President toast of African leaders in New Delhi

President toast of African leaders in New Delhi

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ZIMBABWE – President Mugabe is the dean of all African presidents and deserves respect, Equatorial Guinea President Teodoro Obiang Nguema Mbasogo has said.

In an interview after paying a courtesy call on President Mugabe at his hotel here where the two leaders had a closed door meeting for almost an hour, President Nguema Mbasogo said their discussions centred on the deliberations of the just-ended India-Africa Forum Summit and other developments in Africa.

“I had a long chat with President Mugabe who is the dean of all African presidents,” he said. “He is a well-respected statesman and he deserves such respect. Our meeting was on different issues affecting us as Africans as well as reflecting on the just-ended summit.

“A lot of issues were discussed during the summit and it is always important to exchange notes with great leaders like President Mugabe.”

South Sudan President Salva Kiir, who also paid a courtesy call on President Mugabe, said: “I came here to brief President Mugabe who is the African Union chairman on the peace process in South Sudan. Everything is in control and I am ready to welcome all the rebels back to South Sudan. In fact, I am waiting for them, even if they come today.

“The meeting with President Mugabe helped us to exchange notes on the peace process in South Sudan and we are very confident that peace will prevail.”

In an earlier interview, South Sudan Minister of Foreign Affairs Dr Barnaba Marial Benjamin said the peace process in South Sudan was an African matter which required African solutions and not foreign interventions.

“Our President Salva Kiir is here to meet President Mugabe because the peace process in South Sudan is the responsibility of the African Union,” he said.

“The report on the disturbances on South Sudan done by the African Union investigators is now out and we are looking into it and chart the way forward.”

Former Nigerian president Olusegun Obasanjo led the African Union investigators to find out the real causes of the disturbances in South Sudan which started on December 15, 2013 when a skirmish broke out between soldiers from the Dinka and Nuer tribes in the presidential guard.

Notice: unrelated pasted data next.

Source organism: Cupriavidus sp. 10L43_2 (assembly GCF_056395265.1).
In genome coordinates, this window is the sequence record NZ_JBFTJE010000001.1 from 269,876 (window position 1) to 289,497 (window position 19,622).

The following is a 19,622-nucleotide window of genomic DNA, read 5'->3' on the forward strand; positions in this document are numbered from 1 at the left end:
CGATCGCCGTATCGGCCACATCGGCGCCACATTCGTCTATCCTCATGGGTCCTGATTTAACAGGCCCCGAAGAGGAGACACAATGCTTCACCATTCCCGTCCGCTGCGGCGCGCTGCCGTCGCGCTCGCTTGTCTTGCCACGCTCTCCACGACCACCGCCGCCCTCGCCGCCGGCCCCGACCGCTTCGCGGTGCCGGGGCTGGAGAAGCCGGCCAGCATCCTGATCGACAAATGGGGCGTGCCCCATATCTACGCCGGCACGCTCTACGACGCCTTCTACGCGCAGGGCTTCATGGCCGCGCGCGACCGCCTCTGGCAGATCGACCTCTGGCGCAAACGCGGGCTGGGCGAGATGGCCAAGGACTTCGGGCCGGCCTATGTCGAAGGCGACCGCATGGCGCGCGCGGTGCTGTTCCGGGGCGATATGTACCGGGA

The skirmishes followed political tension between President Kiir, an ethnic Dinka, and his then deputy Riek Machar, an ethnic Nuer.

When the violence began, Machar became the leader of the rebels.

Dr Benjamin said the African Union investigators report had drawn the interests of the United Nations Security Council.

“The United Nations Security Council was trying to ask for the investigators’ report well before it was tabled before the African Union and we could have none of it because we strongly feel that it is an African matter that requires African solutions,” he said.

“The African Union, together with our government lawyers, will help us to form a hybrid court to look into issues of those who violated human rights during the conflict. The report tabled issues of human rights violations by both sides in the conflict and those found on the wrong side of the law will be tried accordingly.”

Dr Benjamin said South Sudan would not succumb to the wishes of those trying to politicise the AU investigators’ report to effect regime change in the country.

“We want to avoid rumour-mongering at all costs. Some people are trying to politicise the AU report to effect regime change and we will not accept it,” he said.

“We are confident that the peace process will hold. No government will want to be involved in a senseless war.”

President Kiir and Machar signed a peace agreement in August, but fighting con- tinued.

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